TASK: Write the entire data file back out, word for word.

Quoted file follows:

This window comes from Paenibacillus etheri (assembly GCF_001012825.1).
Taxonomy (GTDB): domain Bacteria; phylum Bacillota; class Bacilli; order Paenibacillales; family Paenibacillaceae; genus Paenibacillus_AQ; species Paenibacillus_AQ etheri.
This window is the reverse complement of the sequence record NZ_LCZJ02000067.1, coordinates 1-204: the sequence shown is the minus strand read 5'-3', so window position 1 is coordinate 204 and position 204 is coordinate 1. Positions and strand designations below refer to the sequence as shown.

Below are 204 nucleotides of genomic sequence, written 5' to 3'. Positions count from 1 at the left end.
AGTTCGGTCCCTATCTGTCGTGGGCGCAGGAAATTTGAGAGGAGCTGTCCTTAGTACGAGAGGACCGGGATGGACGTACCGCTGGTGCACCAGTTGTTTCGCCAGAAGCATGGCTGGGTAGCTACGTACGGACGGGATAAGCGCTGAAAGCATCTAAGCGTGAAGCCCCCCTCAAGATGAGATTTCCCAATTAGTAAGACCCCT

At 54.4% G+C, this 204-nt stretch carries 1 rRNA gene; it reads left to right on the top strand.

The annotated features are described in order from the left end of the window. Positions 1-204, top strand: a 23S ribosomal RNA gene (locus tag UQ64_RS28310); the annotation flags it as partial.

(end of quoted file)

This window comes from Paenibacillus etheri (assembly GCF_001012825.1).
Taxonomy (GTDB): domain Bacteria; phylum Bacillota; class Bacilli; order Paenibacillales; family Paenibacillaceae; genus Paenibacillus_AQ; species Paenibacillus_AQ etheri.
This window is the reverse complement of the sequence record NZ_LCZJ02000067.1, coordinates 1-204: the sequence shown is the minus strand read 5'-3', so window position 1 is coordinate 204 and position 204 is coordinate 1. Positions and strand designations below refer to the sequence as shown.

Below are 204 nucleotides of genomic sequence, written 5' to 3'. Positions count from 1 at the left end.
AGTTCGGTCCCTATCTGTCGTGGGCGCAGGAAATTTGAGAGGAGCTGTCCTTAGTACGAGAGGACCGGGATGGACGTACCGCTGGTGCACCAGTTGTTTCGCCAGAAGCATGGCTGGGTAGCTACGTACGGACGGGATAAGCGCTGAAAGCATCTAAGCGTGAAGCCCCCCTCAAGATGAGATTTCCCAATTAGTAAGACCCCT

At 54.4% G+C, this 204-nt stretch carries 1 rRNA gene; it reads left to right on the top strand.

The annotated features are described in order from the left end of the window. Positions 1-204, top strand: a 23S ribosomal RNA gene (locus tag UQ64_RS28310); the annotation flags it as partial.